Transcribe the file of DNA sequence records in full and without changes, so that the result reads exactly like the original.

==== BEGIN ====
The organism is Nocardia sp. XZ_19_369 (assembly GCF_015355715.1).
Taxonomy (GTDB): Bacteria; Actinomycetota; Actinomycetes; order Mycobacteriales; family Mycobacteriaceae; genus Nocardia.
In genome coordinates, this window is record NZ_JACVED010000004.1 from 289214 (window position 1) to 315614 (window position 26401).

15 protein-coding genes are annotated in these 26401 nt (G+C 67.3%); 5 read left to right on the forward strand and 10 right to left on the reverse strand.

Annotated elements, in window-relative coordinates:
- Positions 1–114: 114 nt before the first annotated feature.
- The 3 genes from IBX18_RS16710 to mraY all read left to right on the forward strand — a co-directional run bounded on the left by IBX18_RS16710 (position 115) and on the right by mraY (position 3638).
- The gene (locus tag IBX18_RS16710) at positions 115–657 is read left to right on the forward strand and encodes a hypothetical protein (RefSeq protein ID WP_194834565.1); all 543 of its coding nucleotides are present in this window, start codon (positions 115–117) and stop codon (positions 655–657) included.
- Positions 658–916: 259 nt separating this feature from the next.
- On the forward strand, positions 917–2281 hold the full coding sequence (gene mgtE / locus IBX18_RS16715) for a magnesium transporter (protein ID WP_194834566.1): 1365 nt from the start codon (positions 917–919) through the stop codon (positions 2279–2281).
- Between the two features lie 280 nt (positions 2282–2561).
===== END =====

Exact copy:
The organism is Nocardia sp. XZ_19_369 (assembly GCF_015355715.1).
Taxonomy (GTDB): Bacteria; Actinomycetota; Actinomycetes; order Mycobacteriales; family Mycobacteriaceae; genus Nocardia.
In genome coordinates, this window is record NZ_JACVED010000004.1 from 289214 (window position 1) to 315614 (window position 26401).

15 protein-coding genes are annotated in these 26401 nt (G+C 67.3%); 5 read left to right on the forward strand and 10 right to left on the reverse strand.

Annotated elements, in window-relative coordinates:
- Positions 1–114: 114 nt before the first annotated feature.
- The 3 genes from IBX18_RS16710 to mraY all read left to right on the forward strand — a co-directional run bounded on the left by IBX18_RS16710 (position 115) and on the right by mraY (position 3638).
- The gene (locus tag IBX18_RS16710) at positions 115–657 is read left to right on the forward strand and encodes a hypothetical protein (RefSeq protein ID WP_194834565.1); all 543 of its coding nucleotides are present in this window, start codon (positions 115–117) and stop codon (positions 655–657) included.
- Positions 658–916: 259 nt separating this feature from the next.
- On the forward strand, positions 917–2281 hold the full coding sequence (gene mgtE / locus IBX18_RS16715) for a magnesium transporter (protein ID WP_194834566.1): 1365 nt from the start codon (positions 917–919) through the stop codon (positions 2279–2281).
- Between the two features lie 280 nt (positions 2282–2561).